Archive for 'Academic Departments'

College welcomes new students in style

Posted on 19. Feb, 2015 by .

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On August 29, 2014, the college hosted the first annual event to warmly welcome more than 1,500 new engineering students to the College of Engineering community. This full day of activities included breakfast, lounging in the green space alongside Engineering Hall, a trek en masse to the chancellor’s convocation at the Kohl Center, lunch on [...]

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Collaboration aims at longer-lasting roads for northern states

Posted on 19. Feb, 2015 by .

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By Scott Gordon More than 80 percent of major roads in the United States are still surfaced with asphaltic mixtures—and the liquid asphalt, a byproduct of oil refining, remains a bit of a chemical mess, an inconsistent, complex mix of hydrocarbons. So to understand how different kinds of asphalt will hold up under the weight [...]

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System alerts Great Lakes swimmers of dangerous currents

Posted on 19. Feb, 2015 by .

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By Scott Gordon The history of the Great Lakes is one of people who underestimate their destructive power, often with tragic results. From two massive waves that smashed into Chicago’s harbors in 1954 to a rip current that drowned a young swimmer in Port Washington, Wisconsin, in 2012, Lake Michigan and its neighbors have a [...]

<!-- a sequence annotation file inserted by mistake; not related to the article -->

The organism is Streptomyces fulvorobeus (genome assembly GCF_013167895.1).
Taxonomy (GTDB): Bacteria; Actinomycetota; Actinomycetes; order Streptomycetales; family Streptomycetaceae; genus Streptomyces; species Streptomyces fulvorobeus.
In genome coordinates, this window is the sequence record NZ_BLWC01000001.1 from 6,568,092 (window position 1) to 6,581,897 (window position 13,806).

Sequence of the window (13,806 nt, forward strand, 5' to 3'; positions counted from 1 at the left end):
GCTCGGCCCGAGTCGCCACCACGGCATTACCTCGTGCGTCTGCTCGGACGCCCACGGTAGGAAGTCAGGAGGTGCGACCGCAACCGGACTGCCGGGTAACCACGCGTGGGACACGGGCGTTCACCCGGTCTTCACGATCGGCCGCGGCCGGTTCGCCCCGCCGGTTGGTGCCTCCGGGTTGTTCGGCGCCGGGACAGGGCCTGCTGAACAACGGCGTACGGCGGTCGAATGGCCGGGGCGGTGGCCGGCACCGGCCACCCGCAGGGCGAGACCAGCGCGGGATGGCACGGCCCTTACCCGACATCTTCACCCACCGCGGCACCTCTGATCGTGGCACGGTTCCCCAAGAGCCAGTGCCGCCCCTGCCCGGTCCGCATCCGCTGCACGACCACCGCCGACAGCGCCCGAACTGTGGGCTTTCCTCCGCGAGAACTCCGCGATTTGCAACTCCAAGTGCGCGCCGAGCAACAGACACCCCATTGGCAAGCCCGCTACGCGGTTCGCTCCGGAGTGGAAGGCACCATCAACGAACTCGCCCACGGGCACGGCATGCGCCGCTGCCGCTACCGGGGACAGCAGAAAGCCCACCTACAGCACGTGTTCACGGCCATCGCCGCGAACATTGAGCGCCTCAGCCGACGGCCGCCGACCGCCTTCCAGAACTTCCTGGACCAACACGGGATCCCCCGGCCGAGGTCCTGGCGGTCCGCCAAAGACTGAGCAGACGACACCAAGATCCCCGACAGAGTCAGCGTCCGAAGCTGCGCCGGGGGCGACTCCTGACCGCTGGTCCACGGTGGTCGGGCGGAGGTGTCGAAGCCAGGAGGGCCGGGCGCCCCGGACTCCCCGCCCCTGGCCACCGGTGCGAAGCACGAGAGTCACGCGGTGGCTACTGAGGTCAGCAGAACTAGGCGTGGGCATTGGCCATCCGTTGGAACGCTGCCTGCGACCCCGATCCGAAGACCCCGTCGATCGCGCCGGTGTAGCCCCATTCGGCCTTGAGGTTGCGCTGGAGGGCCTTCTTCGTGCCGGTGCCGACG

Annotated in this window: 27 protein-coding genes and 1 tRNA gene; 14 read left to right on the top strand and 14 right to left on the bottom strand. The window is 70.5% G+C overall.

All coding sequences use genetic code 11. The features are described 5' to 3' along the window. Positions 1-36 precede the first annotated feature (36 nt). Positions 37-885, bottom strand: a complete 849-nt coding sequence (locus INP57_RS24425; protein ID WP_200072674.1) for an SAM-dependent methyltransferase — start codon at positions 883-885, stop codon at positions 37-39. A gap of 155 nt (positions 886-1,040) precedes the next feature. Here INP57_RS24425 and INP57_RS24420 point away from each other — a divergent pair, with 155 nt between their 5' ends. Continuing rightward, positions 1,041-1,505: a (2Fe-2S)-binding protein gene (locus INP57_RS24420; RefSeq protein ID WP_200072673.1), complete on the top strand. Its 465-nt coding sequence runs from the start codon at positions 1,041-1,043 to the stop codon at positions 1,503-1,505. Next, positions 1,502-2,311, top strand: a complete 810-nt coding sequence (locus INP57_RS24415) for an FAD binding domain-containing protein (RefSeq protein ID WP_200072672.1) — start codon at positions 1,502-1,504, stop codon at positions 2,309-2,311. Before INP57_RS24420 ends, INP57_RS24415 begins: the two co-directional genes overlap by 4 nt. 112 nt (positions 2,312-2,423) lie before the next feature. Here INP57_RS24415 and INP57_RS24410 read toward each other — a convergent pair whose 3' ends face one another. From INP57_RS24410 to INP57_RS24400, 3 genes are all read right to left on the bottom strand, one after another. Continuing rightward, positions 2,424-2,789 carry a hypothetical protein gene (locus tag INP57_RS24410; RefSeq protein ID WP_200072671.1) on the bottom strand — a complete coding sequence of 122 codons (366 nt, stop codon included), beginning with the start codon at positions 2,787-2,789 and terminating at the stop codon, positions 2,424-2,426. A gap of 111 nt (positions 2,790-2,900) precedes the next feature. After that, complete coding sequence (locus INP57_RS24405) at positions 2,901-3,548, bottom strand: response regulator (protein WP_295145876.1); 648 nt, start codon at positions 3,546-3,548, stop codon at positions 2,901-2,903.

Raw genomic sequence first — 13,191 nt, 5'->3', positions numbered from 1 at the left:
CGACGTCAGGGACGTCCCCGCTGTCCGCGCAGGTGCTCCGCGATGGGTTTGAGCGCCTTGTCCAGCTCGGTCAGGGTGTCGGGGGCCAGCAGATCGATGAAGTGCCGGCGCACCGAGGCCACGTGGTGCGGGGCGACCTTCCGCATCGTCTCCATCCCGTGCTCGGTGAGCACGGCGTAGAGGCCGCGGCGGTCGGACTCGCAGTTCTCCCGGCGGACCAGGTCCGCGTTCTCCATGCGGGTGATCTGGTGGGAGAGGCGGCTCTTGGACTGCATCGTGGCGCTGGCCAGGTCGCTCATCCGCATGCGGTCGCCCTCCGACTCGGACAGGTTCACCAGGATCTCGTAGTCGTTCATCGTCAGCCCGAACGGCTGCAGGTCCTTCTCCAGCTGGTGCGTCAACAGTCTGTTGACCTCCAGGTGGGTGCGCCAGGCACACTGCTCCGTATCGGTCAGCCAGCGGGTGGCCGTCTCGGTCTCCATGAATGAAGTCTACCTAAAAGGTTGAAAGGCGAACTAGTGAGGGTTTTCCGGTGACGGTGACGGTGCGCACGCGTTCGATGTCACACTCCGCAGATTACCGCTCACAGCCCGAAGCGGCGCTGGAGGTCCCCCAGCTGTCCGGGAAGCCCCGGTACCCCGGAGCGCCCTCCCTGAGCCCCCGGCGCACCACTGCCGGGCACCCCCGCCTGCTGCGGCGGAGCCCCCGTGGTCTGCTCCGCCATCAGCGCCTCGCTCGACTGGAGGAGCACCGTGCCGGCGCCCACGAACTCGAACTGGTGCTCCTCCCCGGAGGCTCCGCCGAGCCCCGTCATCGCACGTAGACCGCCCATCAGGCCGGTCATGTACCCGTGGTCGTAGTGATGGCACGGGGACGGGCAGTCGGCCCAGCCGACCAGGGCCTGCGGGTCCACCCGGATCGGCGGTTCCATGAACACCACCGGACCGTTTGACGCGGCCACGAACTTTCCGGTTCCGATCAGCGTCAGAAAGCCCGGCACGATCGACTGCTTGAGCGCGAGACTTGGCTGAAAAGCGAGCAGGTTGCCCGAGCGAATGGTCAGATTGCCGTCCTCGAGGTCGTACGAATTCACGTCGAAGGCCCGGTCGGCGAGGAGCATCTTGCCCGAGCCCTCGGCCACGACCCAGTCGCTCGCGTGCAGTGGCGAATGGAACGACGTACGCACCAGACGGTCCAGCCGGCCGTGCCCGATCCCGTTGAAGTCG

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Studying in Hong Kong expands Wisconsin native’s worldview

Posted on 19. Feb, 2015 by .

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By Jasmine Sola Traveler, musician, Goldwater scholar and engineer: Senior Geoff McConohy does it all. McConohy, 20, studies engineering physics and hopes ultimately to earn a PhD in materials science. In fall 2013, he traveled to Hong Kong through the college International Engineering Studies and Programs office for four months to study abroad. McConohy, who doesn’t [...]

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Undergrad finds his passion by jumping into the deep end

Posted on 19. Feb, 2015 by .